Psychotic Reaction

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"Psychotic Reaction"
album cover
Single by Count Five
B-side "They're Gonna Get You"
Released February 1965
re-released July 1966
Genre Garage rock, psychedelic rock, acid rock[1]
Length 3:09
Label Double Shot
Writer(s) Craig Atkinson, John Byrne, Roy Chaney, Ken Ellner, John Michalski

"Psychotic Reaction" is an early garage rock song released by the American rock band Count Five in 1965, and also the title of their only album. Guitarist John "Sean" Byrne was sitting in a Health Education class in his freshman year at San Jose City College in California, learning about psychosis. His friend Ron Lamb leaned over and whispered: "You know what would be a great name for a song? Psychotic Reaction."(YouTube)   Byrne had been writing a tune in his head that day, and used the title to finish it, with the entire band given writing credit. The song hit number five on the Billboard charts.[2]

The song contains a repetitious rhythm that eventually changes to a faster beat, an electric guitar playing a hypnotic melody going up the scales.

This song was popular in the Vietnam War era,[citation needed] and appears in the game Battlefield Vietnam.

Cover versions[edit]

Because of its inclusion on the original Pebbles compilation album, probably the best known of the many obscure covers of this song that were made in the 1960s is the one by Positively 13 O'Clock (i.e., Jimmy Rabbitt with members of Mouse and the Traps and others) in 1967. The song has been covered by Brenton Wood, on his 1967 album Oogum Boogum. It was also recorded by the 1960s studio-only band, The Leathercoated Minds, in 1966 on their album A Trip Down the Sunset Strip.

The song is one of the many songs quoted and parodied on the 1976 album The Third Reich 'n Roll by the avantgarde group The Residents. "Psychotic Reaction" was also covered during the 1970s by The Radiators from Space (B-side to "Enemies", 1977) and by Television, who included the song in their early sets which emphasized the "rave-up" section. Covers made during the 1980s include a live version by The Cramps on their 1983 live mini-album, Smell of Female and by artist Nash the Slash. The Nash the Slash version was released on his 1984 album American Bandages, inserting paraphrased excerpts of John Hinckley's letter to Jodie Foster, as well as lines from the movie "Taxi Driver", between the verses.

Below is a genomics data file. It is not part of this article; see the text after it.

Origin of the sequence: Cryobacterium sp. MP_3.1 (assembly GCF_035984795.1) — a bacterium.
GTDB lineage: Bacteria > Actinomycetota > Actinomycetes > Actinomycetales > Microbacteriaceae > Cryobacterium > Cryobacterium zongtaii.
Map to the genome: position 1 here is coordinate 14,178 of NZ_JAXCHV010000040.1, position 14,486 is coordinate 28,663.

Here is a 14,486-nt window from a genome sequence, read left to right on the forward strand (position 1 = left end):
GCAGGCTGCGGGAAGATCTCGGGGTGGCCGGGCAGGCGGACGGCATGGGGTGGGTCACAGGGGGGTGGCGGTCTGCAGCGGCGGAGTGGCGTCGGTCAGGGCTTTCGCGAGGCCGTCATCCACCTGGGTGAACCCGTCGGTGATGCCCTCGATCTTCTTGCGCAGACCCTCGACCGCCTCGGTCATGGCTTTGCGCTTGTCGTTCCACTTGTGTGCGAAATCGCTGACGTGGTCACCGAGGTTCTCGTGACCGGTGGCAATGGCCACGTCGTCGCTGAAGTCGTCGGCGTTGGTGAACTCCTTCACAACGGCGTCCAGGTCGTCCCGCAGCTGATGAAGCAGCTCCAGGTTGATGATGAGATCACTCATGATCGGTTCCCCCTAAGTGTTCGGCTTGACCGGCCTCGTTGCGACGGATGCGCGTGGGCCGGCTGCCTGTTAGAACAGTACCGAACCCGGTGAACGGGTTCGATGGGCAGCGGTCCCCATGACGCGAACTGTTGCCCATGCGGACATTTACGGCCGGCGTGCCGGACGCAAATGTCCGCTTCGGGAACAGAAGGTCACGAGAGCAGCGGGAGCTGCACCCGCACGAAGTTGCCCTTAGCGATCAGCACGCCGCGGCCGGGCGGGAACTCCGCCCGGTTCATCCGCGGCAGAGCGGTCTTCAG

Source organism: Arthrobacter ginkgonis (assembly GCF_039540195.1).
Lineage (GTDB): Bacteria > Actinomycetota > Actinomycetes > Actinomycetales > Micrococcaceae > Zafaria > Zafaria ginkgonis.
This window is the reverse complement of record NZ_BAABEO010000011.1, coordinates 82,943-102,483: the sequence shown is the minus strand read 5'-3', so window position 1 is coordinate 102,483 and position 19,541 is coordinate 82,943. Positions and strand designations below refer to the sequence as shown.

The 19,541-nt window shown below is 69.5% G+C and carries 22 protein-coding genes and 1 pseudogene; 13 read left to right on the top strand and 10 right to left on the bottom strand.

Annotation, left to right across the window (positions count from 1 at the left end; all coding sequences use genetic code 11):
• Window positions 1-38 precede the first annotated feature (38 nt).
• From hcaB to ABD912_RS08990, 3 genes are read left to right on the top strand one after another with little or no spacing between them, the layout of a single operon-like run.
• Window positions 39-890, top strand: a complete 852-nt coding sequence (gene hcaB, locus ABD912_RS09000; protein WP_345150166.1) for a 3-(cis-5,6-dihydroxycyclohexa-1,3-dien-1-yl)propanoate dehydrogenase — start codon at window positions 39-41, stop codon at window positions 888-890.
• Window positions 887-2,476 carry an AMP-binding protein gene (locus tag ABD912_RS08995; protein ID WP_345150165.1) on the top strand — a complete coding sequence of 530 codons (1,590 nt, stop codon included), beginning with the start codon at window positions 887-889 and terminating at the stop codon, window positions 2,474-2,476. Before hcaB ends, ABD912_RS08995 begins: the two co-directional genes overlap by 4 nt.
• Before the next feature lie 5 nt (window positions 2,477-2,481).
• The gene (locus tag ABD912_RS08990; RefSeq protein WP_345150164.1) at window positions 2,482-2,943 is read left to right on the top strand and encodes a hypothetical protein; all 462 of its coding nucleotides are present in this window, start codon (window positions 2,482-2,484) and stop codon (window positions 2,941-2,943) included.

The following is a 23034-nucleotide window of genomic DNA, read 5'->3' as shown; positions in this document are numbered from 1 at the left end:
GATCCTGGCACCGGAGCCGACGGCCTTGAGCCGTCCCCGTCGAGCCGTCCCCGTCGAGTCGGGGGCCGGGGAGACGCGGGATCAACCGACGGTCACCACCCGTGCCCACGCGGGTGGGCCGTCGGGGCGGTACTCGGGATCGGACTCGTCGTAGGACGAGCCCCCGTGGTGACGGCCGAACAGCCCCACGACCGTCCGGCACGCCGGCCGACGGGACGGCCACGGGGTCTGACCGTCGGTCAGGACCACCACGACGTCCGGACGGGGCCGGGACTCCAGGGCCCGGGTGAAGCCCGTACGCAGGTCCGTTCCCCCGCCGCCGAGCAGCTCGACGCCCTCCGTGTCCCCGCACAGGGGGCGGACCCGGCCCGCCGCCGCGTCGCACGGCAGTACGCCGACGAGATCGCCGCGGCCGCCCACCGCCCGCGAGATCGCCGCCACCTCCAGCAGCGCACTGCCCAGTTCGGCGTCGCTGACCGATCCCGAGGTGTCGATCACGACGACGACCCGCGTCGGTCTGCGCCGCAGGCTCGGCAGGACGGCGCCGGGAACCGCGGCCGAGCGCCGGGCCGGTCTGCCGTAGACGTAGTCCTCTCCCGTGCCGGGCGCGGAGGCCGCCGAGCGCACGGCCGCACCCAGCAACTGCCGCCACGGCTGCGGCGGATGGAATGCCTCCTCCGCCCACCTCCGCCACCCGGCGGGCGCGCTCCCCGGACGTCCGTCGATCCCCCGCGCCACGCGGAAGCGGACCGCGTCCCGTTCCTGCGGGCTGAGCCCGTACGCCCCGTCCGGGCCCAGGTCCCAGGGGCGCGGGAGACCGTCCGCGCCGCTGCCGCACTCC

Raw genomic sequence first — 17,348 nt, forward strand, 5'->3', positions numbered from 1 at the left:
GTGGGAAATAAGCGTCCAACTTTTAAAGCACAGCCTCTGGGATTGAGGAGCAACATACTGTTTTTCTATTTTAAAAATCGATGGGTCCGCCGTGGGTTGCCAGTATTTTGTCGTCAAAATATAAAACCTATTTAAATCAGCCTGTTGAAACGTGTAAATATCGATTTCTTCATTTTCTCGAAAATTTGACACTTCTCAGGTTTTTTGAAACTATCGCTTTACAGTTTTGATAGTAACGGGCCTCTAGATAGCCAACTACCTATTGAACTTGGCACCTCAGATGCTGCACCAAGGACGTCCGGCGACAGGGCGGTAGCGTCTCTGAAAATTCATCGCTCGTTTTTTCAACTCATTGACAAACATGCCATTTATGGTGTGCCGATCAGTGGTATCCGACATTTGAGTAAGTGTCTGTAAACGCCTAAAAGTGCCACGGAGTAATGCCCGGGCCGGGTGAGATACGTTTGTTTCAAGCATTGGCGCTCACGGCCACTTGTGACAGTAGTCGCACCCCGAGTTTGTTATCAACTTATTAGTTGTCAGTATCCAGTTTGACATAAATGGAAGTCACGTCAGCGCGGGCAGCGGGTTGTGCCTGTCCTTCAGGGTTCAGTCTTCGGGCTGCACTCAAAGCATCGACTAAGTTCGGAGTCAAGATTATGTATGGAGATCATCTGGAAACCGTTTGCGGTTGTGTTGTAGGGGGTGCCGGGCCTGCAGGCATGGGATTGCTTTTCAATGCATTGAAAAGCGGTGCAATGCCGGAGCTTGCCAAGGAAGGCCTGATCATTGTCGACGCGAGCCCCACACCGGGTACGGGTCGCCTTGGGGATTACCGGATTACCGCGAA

Horror punk/metal band Haunted Garage covered the song on their 1991 album Possession Park. Other cover versions include a live version by The Fuzztones and a version by The Vibrators on their album Garage Punk (2009). This song is also played live by Tom Petty and the Heartbreakers on the Playback box set and seen in the currently out of print concert video, "Take the Highway". The Night Beats from Seattle, Washington have claimed to have "psychically inherited" the song and have made it their own playing it most nights of their 2011 U.S. and European dates.[3]

References[edit]

  1. ^ Pat Browne, The guide to United States popular culture (Popular Press, 15 Jun 2001), ISBN 0879728213, p. 8.
  2. ^ Cost, Jud (1994). Count Five: liner notes to Psychotic Reaction CD. New Jersey, Performance Records.
  3. ^ Pearis, Bill (27 July 2011). "Metronomy, American Royalty, Twin Sister, Sonny & the Sunsets, Night Beats, Craft Spells, Avi Buffalo & more". This Week in Indie. brooklynvegan.com. Retrieved 12 October 2011. 

External links[edit]